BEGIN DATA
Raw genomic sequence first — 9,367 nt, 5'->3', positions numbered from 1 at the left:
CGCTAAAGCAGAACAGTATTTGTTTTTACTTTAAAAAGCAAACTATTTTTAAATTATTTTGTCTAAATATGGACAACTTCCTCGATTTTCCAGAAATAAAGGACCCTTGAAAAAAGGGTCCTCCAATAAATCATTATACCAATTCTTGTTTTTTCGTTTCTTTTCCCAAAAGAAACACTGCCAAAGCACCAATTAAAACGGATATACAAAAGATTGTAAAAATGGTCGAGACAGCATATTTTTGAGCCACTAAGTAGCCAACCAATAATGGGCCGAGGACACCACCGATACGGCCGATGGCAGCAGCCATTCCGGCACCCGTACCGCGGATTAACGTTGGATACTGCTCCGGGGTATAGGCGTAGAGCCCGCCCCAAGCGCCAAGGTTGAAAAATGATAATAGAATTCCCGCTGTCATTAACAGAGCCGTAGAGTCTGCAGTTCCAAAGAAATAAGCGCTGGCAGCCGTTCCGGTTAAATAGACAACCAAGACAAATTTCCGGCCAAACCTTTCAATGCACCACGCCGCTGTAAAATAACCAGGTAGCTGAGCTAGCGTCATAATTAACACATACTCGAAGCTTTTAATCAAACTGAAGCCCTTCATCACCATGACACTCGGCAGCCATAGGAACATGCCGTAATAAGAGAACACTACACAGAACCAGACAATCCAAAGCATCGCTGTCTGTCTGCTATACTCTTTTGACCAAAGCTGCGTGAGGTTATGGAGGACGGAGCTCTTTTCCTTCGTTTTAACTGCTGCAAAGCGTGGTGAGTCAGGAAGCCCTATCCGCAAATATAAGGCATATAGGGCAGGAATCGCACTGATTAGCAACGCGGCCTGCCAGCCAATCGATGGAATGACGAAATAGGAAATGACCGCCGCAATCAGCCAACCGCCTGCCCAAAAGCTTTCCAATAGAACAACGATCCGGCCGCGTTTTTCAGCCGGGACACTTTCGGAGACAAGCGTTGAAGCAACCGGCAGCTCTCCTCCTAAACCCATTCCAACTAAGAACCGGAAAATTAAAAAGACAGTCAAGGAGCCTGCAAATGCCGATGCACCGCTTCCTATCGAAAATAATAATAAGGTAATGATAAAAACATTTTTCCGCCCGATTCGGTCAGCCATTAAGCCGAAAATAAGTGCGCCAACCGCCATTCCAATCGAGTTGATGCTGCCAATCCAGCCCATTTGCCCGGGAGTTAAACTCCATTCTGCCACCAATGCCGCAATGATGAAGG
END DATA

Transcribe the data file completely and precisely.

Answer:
Raw genomic sequence first — 9,367 nt, 5'->3', positions numbered from 1 at the left:
CGCTAAAGCAGAACAGTATTTGTTTTTACTTTAAAAAGCAAACTATTTTTAAATTATTTTGTCTAAATATGGACAACTTCCTCGATTTTCCAGAAATAAAGGACCCTTGAAAAAAGGGTCCTCCAATAAATCATTATACCAATTCTTGTTTTTTCGTTTCTTTTCCCAAAAGAAACACTGCCAAAGCACCAATTAAAACGGATATACAAAAGATTGTAAAAATGGTCGAGACAGCATATTTTTGAGCCACTAAGTAGCCAACCAATAATGGGCCGAGGACACCACCGATACGGCCGATGGCAGCAGCCATTCCGGCACCCGTACCGCGGATTAACGTTGGATACTGCTCCGGGGTATAGGCGTAGAGCCCGCCCCAAGCGCCAAGGTTGAAAAATGATAATAGAATTCCCGCTGTCATTAACAGAGCCGTAGAGTCTGCAGTTCCAAAGAAATAAGCGCTGGCAGCCGTTCCGGTTAAATAGACAACCAAGACAAATTTCCGGCCAAACCTTTCAATGCACCACGCCGCTGTAAAATAACCAGGTAGCTGAGCTAGCGTCATAATTAACACATACTCGAAGCTTTTAATCAAACTGAAGCCCTTCATCACCATGACACTCGGCAGCCATAGGAACATGCCGTAATAAGAGAACACTACACAGAACCAGACAATCCAAAGCATCGCTGTCTGTCTGCTATACTCTTTTGACCAAAGCTGCGTGAGGTTATGGAGGACGGAGCTCTTTTCCTTCGTTTTAACTGCTGCAAAGCGTGGTGAGTCAGGAAGCCCTATCCGCAAATATAAGGCATATAGGGCAGGAATCGCACTGATTAGCAACGCGGCCTGCCAGCCAATCGATGGAATGACGAAATAGGAAATGACCGCCGCAATCAGCCAACCGCCTGCCCAAAAGCTTTCCAATAGAACAACGATCCGGCCGCGTTTTTCAGCCGGGACACTTTCGGAGACAAGCGTTGAAGCAACCGGCAGCTCTCCTCCTAAACCCATTCCAACTAAGAACCGGAAAATTAAAAAGACAGTCAAGGAGCCTGCAAATGCCGATGCACCGCTTCCTATCGAAAATAATAATAAGGTAATGATAAAAACATTTTTCCGCCCGATTCGGTCAGCCATTAAGCCGAAAATAAGTGCGCCAACCGCCATTCCAATCGAGTTGATGCTGCCAATCCAGCCCATTTGCCCGGGAGTTAAACTCCATTCTGCCACCAATGCCGCAATGATGAAGG